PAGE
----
In Need of a Scapegoat?


So, if the Son sets you free, you will be free indeed.

John 8:36 ESV

Bring in the goats!

Wait. . . What?  Right in the middle of the ‘Schedule of Atonement Sacrifices’ found in the book Leviticus, God has placed a pair of goats.  [See the description stating in Leviticus 16:7 here.]  One was to be sacrificed for the sin of the people while the other’s purpose was to complete the atonement process by symbolically carrying the sin far away.

Can you just picture it? A goat is piled with all their wrong doings. Then, it was forced out into the wilderness never to be seen again. What a great illustration of what happens to our sin when we confess it to God—it disappears.

Just one small problem.

First, we must do the confessing part. All too often we come up with a variety of excuses for why we just can’t do the right thing. We don’t want to go against the flow of popular thinking, too tired, it didn’t seem so bad at the moment, or I just wanted what I wanted (probably the most truthful one of the bunch).

We fall into the game of blaming others or our circumstances, and we place our bad decisions onto them, trying to free our own conscience of guilt. We comfort ourselves saying, “It wasn’t really my fault. If it hadn’t been for. . . I wouldn’t have been forced to . . .”  In reality, our sin is still with us to be repeated over and over because we have convinced ourselves we aren’t really doing anything bad. It’s that other guy’s fault. Even when we think the sin has shifted off us, it never really departs. It lingers and festers, eventually becoming disease to our souls causing us to feel hopeless, worthless and devastated.

This is where we find the true. . .


God has a plan when it comes to freeing us from sin. When Jesus took on the sin of the world, He not only paid the price with his life, but he also removed it, taking it away ‘into the wilderness’ far from sight. It’s gone.

But how can we get to this place of being free of our sins?  We need to quit blaming other people or things for our bad behavior, and face the facts that WE did wrong and confess it to God. If we own our sin, then we also have the power to release it to the Lord who will then carry it away.

If we say that we have no sin, we deceive ourselves, and the truth is not in us. If we confess our sins, he is faithful and just to forgive us our sins, and to cleanse us from all unrighteousness.

1 John 1 8-9 ESV

There are two synonyms in the English language for scapegoat that caused me to pause. The first,


This is someone who takes that blame for crimes he had no part in. Jesus certainly fits this definition. What He did was no small thing. When I envision the sign declaring His one ‘crime’—being King of the Jews— nailed to the top of His cross at His crucifixion, I see something different. The sign above His head has been replaced with the list of my sins so numerous a parchment scroll runs down to the ground and away into the distance. His willingness to take the blame for my wrongdoing is not an easy thing to comprehend.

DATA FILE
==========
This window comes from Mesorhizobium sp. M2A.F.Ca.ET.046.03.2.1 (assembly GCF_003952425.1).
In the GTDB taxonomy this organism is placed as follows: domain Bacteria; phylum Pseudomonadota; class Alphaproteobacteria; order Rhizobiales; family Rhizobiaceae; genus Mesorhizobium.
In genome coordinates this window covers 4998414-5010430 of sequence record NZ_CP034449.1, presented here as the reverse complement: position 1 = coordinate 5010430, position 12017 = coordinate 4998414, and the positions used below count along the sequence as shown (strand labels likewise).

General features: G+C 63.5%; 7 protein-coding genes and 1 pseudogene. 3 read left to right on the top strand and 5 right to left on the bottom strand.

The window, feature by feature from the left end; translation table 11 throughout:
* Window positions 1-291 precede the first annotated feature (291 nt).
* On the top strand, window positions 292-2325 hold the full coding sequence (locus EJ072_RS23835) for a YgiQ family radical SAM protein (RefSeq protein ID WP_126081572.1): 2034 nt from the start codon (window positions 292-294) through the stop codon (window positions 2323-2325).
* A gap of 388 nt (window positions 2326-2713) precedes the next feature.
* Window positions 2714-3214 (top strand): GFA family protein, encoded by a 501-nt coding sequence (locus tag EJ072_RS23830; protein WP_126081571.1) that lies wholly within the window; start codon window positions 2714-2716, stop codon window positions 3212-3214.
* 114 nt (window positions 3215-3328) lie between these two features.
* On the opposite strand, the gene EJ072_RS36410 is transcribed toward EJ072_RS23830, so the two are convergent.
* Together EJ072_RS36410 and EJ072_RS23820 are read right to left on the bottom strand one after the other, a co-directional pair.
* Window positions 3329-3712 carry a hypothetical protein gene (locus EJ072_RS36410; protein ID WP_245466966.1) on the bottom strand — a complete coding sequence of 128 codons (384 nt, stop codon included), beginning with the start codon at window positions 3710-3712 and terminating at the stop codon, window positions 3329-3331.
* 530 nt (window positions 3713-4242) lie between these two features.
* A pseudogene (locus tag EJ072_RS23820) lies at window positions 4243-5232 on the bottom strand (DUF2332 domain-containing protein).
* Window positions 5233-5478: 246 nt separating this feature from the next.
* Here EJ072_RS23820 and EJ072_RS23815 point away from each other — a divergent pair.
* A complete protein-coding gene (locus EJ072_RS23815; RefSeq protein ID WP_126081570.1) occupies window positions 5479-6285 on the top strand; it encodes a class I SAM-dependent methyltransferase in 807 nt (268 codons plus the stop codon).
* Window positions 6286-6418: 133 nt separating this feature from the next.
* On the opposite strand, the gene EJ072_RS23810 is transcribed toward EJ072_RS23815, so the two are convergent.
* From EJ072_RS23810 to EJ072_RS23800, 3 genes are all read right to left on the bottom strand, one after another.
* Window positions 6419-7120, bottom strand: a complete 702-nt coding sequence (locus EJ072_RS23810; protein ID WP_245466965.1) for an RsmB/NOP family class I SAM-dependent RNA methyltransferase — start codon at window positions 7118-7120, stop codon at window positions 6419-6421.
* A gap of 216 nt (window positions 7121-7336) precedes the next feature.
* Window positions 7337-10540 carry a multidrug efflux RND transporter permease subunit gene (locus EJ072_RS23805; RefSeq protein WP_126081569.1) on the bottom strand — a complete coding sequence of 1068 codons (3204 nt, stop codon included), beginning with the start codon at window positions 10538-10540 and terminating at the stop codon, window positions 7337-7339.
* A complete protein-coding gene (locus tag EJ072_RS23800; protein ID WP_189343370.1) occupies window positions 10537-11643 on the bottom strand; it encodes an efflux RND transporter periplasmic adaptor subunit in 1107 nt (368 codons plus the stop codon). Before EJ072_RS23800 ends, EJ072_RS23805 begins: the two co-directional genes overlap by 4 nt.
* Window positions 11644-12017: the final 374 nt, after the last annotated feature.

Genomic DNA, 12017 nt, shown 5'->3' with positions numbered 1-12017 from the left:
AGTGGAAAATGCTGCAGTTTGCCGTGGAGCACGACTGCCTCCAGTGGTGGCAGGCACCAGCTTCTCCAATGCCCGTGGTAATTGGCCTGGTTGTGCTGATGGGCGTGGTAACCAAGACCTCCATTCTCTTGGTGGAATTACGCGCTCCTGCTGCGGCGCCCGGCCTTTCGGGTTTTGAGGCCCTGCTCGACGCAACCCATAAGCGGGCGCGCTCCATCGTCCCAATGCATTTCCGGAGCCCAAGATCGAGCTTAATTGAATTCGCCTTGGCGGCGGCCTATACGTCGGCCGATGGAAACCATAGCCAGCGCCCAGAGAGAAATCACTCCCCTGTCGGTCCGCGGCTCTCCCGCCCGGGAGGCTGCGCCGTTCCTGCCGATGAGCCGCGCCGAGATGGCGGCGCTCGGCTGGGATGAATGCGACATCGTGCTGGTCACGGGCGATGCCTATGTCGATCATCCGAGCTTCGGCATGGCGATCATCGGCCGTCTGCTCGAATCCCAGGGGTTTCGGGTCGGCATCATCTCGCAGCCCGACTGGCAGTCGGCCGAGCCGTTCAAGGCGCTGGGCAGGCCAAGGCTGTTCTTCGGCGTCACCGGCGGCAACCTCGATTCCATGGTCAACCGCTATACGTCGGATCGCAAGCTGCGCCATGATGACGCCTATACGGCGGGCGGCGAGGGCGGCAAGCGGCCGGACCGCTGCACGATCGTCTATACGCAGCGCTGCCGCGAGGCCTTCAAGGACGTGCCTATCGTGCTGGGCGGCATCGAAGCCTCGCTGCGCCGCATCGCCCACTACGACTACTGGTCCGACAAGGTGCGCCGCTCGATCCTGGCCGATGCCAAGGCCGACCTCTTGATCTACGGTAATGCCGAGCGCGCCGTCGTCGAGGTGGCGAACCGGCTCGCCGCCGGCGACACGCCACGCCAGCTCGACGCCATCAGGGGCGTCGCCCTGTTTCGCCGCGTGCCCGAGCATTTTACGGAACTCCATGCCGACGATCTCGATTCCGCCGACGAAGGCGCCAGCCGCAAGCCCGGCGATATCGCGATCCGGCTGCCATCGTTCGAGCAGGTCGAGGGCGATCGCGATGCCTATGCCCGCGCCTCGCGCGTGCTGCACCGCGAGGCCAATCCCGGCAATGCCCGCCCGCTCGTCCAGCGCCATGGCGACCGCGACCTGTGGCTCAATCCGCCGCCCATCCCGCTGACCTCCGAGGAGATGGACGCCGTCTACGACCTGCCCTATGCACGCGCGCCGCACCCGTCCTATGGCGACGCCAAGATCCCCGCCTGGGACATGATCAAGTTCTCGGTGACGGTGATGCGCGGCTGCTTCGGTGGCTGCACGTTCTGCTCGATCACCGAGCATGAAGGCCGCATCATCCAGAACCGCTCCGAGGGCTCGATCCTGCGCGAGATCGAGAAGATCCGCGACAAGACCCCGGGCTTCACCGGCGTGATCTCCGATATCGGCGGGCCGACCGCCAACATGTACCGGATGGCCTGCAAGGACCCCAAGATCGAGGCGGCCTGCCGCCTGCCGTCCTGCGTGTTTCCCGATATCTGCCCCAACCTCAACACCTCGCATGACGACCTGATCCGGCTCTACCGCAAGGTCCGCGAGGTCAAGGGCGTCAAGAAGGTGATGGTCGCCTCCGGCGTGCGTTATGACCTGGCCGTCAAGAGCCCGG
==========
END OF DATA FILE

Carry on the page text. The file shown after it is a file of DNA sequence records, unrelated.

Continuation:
Then, there is the term—


This one really gets to me. For you who may not know the term whipping boy comes from a practice in the English court during the 15th and 16th century. It assigned a young boy to a monarch’s son to take the punishment when the prince misbehaved. How would you like to have that job? It is a heartbreaking realization that Jesus has taken on that role in my life. As usual, God has done what He always does and has flipped everything upside down to challenge our perspective. Roles have been reversed and the King’s Son has not only taken the blame, He has taken beating for us as well.

When was the last time. . .

you considered the full measure of what God’s plan of atonement means? Have you accepted that you are completely forgiven, or have you held on to bits of your sin because you didn’t really know how to rid yourself of them? God has thought of everything to bring you total deliverance. Whether it is the carrying away, taking the blame, or enduring our punishment, Jesus’ work on the cross has covered it all. Release your sin to the One who can remove it and take it into the wilderness to be seen no more.

For as high as the heavens are above the earth, so great is his love for those who fear him; as far as the east is from the west, so far has he removed our transgressions from us.

Psalm 103:11-12

6 Comments Add yours

  1. I really learned something new here today, Patty. I knew about the Old Testament scapegoat, but the other explanations you’ve given here truly shed a brighter light on my understanding that Jesus was/is that scapegoat for us. May we readily confess our sins and be forgiven.

  2. crickett says:

    Great post, Patty! The “whipping boy” really brought things into perspective for me. So thankful for Jesus’ love for us.

    1. Patty Schell says:

      Me, too. When I consider the cost and the fact He did it before I could object, means so much to me.

  3. Patty, the teacher in you came through on this one. Thanks for another great applicable and easy to understand lesson.

    1. Patty Schell says:

      Thanks, Beckie!

Leave a Reply